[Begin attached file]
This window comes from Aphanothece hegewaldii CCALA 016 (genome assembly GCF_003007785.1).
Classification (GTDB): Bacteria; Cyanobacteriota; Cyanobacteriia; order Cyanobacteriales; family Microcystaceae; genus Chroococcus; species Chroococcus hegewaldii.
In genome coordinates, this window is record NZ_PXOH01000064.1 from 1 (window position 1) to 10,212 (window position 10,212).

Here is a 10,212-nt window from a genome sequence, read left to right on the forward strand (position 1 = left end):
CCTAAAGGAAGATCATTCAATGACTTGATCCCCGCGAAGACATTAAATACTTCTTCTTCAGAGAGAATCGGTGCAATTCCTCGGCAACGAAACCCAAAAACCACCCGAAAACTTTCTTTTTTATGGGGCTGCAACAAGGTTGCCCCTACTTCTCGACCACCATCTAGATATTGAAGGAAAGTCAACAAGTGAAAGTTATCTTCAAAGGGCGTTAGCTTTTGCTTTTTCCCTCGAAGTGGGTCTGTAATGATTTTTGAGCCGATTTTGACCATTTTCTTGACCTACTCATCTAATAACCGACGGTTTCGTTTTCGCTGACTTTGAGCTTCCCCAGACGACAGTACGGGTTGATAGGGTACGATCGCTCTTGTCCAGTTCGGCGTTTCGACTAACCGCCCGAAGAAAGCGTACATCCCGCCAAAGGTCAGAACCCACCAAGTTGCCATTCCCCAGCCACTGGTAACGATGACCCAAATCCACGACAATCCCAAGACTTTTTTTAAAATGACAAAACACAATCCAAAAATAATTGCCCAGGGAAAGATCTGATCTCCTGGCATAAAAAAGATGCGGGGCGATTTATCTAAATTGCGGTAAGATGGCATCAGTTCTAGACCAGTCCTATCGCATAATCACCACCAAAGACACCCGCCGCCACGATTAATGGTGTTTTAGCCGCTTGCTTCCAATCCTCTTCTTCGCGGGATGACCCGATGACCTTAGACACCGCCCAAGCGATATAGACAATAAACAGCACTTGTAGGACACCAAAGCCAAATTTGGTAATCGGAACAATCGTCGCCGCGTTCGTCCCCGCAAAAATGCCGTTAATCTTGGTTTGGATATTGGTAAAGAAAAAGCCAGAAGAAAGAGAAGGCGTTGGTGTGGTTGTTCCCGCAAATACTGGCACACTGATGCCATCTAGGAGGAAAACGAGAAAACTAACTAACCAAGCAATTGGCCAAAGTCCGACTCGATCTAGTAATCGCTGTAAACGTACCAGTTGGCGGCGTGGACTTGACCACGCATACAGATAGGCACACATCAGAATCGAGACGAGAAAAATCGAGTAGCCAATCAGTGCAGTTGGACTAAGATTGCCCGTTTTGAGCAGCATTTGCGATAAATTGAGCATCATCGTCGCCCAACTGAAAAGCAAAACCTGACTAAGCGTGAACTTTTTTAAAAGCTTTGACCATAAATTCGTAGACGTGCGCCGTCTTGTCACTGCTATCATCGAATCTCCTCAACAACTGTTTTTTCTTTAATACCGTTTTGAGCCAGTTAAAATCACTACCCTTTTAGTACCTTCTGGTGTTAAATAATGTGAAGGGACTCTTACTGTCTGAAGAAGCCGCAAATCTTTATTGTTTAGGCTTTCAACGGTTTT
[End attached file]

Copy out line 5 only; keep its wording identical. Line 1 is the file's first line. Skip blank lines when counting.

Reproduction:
CCTAAAGGAAGATCATTCAATGACTTGATCCCCGCGAAGACATTAAATACTTCTTCTTCAGAGAGAATCGGTGCAATTCCTCGGCAACGAAACCCAAAAACCACCCGAAAACTTTCTTTTTTATGGGGCTGCAACAAGGTTGCCCCTACTTCTCGACCACCATCTAGATATTGAAGGAAAGTCAACAAGTGAAAGTTATCTTCAAAGGGCGTTAGCTTTTGCTTTTTCCCTCGAAGTGGGTCTGTAATGATTTTTGAGCCGATTTTGACCATTTTCTTGACCTACTCATCTAATAACCGACGGTTTCGTTTTCGCTGACTTTGAGCTTCCCCAGACGACAGTACGGGTTGATAGGGTACGATCGCTCTTGTCCAGTTCGGCGTTTCGACTAACCGCCCGAAGAAAGCGTACATCCCGCCAAAGGTCAGAACCCACCAAGTTGCCATTCCCCAGCCACTGGTAACGATGACCCAAATCCACGACAATCCCAAGACTTTTTTTAAAATGACAAAACACAATCCAAAAATAATTGCCCAGGGAAAGATCTGATCTCCTGGCATAAAAAAGATGCGGGGCGATTTATCTAAATTGCGGTAAGATGGCATCAGTTCTAGACCAGTCCTATCGCATAATCACCACCAAAGACACCCGCCGCCACGATTAATGGTGTTTTAGCCGCTTGCTTCCAATCCTCTTCTTCGCGGGATGACCCGATGACCTTAGACACCGCCCAAGCGATATAGACAATAAACAGCACTTGTAGGACACCAAAGCCAAATTTGGTAATCGGAACAATCGTCGCCGCGTTCGTCCCCGCAAAAATGCCGTTAATCTTGGTTTGGATATTGGTAAAGAAAAAGCCAGAAGAAAGAGAAGGCGTTGGTGTGGTTGTTCCCGCAAATACTGGCACACTGATGCCATCTAGGAGGAAAACGAGAAAACTAACTAACCAAGCAATTGGCCAAAGTCCGACTCGATCTAGTAATCGCTGTAAACGTACCAGTTGGCGGCGTGGACTTGACCACGCATACAGATAGGCACACATCAGAATCGAGACGAGAAAAATCGAGTAGCCAATCAGTGCAGTTGGACTAAGATTGCCCGTTTTGAGCAGCATTTGCGATAAATTGAGCATCATCGTCGCCCAACTGAAAAGCAAAACCTGACTAAGCGTGAACTTTTTTAAAAGCTTTGACCATAAATTCGTAGACGTGCGCCGTCTTGTCACTGCTATCATCGAATCTCCTCAACAACTGTTTTTTCTTTAATACCGTTTTGAGCCAGTTAAAATCACTACCCTTTTAGTACCTTCTGGTGTTAAATAATGTGAAGGGACTCTTACTGTCTGAAGAAGCCGCAAATCTTTATTGTTTAGGCTTTCAACGGTTTT